Zdenek Rotrekl spent thirteen years in communist prisons and his writing is indelibly marked by his experience. His work is an expression of faith in the dignity of freedom which emancipates man from otherwise inevitable ruin. His complete works became available only in 2001 entitled Nezdené mesto (City Without Walls). Rotrekl's poetry is complex and draws on baroque imagery, along with apocalyptic and allegorical visions, while finding room for surrealism and an element of linguistic absurdity, all combining to produce a highly original idiom.

Religion in the eyes of Rotrekl is the key to a heightening of morals and to a better appreciation of one's self. This process, far from being idyllic, results in much inner conflict and asks difficult questions of the believer.

Younger authors close to this spiritual school have a somewhat looser relationship with Catholicism. While staying tuned to its teachings, they are more concerned with the universality of the language of poetry. Faith for them is something deeply private which need not find its way onto the page in an explicit fashion.

Petr Borkovec (1970) has won many literary prizes, and is perhaps the most translated Czech poet of his generation. His handling of idiom and his unusual use of language sets him apart from the field.

Other younger poets are Pavel Kolmaka (1958) and Milos Dolezal (1970). Both writers are drawn to the rural parts of their country. Here, unencumbered by modern civilisation, consumerism and egocentricity, they are freer to search for the spiritual essence of things.

Ivan Divis (1924-1999), one of the most important figures in Czech poetry in the second half of the twentieth century, continued to exert influence during the 1990s. His going into exile in 1989 left its mark on his work, leading him to view not only his own country but the world at large as a place constantly threatened with catastrophe.

In the work of Karel Siktanc (1928), whose work was banned after 1968, poetry becomes the instrument of a ritual magic which may invoke the power of myth and recall ancestral memory. The Czech landscape is central to Siktanc. Summoned by the magical words of the poet, fate, love and death come together here to overcome travesty and ensure the past is not forgotten.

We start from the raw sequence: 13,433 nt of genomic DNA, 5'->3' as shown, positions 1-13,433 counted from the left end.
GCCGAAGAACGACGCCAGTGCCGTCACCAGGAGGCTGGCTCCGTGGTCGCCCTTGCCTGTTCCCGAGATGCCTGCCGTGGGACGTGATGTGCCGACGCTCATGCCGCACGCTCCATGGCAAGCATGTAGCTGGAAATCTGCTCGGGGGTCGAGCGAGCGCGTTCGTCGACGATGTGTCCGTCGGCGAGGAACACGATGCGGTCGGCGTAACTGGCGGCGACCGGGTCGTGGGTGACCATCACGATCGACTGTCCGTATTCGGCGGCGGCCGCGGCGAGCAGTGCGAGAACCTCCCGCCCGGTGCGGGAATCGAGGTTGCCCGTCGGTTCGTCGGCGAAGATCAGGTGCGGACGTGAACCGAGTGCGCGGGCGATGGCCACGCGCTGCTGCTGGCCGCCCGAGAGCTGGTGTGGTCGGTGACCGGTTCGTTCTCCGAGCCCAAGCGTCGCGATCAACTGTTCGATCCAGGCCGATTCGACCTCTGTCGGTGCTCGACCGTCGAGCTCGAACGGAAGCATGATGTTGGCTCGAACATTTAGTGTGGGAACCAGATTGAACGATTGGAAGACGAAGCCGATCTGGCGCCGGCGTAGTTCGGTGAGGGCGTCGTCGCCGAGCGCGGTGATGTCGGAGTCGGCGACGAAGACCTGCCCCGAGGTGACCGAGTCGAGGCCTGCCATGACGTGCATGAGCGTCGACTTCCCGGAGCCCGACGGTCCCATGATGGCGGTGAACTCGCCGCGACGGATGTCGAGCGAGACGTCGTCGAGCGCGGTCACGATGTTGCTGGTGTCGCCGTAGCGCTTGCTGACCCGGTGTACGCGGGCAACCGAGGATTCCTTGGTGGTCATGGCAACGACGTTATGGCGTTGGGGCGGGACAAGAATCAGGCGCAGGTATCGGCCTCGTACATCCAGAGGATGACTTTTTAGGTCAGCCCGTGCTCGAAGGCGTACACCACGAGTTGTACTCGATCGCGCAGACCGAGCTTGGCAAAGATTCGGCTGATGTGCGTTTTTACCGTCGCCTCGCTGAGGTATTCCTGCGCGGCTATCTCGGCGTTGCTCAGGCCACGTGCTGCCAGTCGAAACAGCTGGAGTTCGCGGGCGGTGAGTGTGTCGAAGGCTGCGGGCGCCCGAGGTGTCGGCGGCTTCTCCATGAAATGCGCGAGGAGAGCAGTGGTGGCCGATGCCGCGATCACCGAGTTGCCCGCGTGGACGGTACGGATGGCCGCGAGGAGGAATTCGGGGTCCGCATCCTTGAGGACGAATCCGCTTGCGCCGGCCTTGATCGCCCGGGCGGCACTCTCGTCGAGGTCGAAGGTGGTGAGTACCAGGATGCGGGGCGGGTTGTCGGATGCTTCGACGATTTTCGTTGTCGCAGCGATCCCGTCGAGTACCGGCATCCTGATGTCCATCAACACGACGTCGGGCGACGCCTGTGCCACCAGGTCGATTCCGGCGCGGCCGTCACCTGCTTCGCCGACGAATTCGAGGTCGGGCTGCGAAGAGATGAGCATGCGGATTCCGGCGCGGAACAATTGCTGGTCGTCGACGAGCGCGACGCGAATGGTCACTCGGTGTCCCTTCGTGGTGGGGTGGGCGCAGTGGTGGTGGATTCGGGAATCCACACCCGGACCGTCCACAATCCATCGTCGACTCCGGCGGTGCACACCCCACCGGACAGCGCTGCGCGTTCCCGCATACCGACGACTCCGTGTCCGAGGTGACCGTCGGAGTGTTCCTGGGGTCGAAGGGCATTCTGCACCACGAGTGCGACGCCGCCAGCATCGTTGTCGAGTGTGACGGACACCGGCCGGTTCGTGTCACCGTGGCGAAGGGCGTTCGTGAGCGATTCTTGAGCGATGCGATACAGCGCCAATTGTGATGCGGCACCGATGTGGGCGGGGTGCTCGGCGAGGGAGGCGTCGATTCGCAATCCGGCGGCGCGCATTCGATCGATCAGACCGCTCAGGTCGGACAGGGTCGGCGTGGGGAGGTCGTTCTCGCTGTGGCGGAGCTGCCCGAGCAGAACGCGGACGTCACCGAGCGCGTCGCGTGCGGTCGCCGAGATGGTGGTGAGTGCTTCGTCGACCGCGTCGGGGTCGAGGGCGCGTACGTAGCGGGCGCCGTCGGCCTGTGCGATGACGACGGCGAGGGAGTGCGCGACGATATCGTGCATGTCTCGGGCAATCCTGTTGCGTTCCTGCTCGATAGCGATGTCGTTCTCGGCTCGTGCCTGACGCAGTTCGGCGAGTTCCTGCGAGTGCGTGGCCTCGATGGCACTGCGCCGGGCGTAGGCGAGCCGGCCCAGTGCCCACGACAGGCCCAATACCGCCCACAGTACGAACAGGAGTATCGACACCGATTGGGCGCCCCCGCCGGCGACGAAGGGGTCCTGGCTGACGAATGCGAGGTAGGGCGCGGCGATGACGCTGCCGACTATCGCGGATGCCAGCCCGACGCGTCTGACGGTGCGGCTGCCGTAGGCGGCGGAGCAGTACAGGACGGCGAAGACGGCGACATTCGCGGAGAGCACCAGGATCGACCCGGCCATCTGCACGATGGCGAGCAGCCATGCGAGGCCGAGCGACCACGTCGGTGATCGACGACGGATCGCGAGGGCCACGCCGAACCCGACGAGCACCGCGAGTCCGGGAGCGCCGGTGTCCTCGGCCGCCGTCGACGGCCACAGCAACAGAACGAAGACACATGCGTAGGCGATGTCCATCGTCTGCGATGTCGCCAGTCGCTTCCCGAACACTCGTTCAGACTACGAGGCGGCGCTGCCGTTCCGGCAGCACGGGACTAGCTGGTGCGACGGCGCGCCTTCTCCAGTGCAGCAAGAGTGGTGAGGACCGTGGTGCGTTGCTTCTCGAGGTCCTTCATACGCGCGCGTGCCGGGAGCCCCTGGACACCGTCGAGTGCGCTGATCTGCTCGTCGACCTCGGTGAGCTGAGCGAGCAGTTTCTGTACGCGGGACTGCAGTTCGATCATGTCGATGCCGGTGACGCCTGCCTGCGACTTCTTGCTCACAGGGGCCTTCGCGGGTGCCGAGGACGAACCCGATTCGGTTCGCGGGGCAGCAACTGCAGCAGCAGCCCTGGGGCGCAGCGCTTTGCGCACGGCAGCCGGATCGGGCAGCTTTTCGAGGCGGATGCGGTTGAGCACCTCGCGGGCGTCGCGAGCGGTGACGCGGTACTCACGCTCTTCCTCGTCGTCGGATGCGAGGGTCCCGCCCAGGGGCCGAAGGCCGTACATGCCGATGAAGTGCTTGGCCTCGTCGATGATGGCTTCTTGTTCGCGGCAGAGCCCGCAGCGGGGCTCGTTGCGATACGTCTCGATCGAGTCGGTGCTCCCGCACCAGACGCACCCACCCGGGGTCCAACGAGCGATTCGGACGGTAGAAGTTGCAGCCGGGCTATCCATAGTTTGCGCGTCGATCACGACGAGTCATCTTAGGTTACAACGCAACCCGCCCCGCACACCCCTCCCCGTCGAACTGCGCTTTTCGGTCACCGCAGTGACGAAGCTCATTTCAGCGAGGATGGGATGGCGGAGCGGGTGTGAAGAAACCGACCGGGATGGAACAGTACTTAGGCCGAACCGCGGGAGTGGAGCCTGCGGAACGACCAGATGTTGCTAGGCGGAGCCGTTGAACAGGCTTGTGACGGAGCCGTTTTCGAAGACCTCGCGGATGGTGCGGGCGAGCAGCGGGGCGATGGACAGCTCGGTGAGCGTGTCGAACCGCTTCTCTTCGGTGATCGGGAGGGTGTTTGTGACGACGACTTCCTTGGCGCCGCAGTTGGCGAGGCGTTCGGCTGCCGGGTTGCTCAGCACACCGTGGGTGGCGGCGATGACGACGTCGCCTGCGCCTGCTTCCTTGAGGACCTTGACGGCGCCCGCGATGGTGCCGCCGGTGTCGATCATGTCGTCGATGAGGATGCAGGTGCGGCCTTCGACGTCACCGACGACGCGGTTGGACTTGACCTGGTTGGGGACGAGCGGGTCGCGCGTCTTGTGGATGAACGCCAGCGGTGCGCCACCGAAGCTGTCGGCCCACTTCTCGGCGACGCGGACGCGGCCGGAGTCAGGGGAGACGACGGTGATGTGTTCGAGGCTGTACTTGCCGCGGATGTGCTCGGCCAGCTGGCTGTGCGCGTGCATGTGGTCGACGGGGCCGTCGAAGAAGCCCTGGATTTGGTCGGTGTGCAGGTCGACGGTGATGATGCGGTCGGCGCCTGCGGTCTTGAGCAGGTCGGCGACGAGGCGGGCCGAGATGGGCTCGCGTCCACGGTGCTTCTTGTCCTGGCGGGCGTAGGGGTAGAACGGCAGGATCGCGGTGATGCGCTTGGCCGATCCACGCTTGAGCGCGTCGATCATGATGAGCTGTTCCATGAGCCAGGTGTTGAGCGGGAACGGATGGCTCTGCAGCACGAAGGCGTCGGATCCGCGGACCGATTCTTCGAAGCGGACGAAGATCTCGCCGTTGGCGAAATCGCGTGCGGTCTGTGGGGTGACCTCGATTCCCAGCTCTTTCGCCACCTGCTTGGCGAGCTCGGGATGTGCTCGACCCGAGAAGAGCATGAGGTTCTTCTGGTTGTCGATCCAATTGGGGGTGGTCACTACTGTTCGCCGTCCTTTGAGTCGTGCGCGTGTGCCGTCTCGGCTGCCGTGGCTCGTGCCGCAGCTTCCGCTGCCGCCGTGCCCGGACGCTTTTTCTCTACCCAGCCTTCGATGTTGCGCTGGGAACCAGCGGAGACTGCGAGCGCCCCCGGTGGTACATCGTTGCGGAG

Ivan Wernish (1942), whose collected works are now available entitled Blbecká poezie (Poetry of Idiocy), builds a bewildering world of 'other-beings' who inhabit a time and place apart ruled by the absurd and by the imagination. In dreamlike visions tinged with pathos a world of reflecting the super-reality of poetry is born on the page.

Petr Kabes is another important name in contemporary Czech poetry. In his writing, snatches of conversation, literary quotations and moments of pensive vacancy combine to challenge the validity of the notion of poetic language. Kabes' experimental collages are, some would argue, an expression of scepticism vis à vis the ability of human kind to survive in a lexical world.

To conclude this short survey of contemporary Czech literature, mention should be made of Katerina Rudcenková (1976) whose two books Ludwig (2000) and Není nutné, abys me navatevoval (You don't have to come to see me) caused a wave of sensation when published. Rud
enková's mastery of the expression of emotional nuance is truly remarkable. Her poetry is at once a statement of faith in her fellow man, yet of disenchantment with the capacity for interpersonal communication which language offers.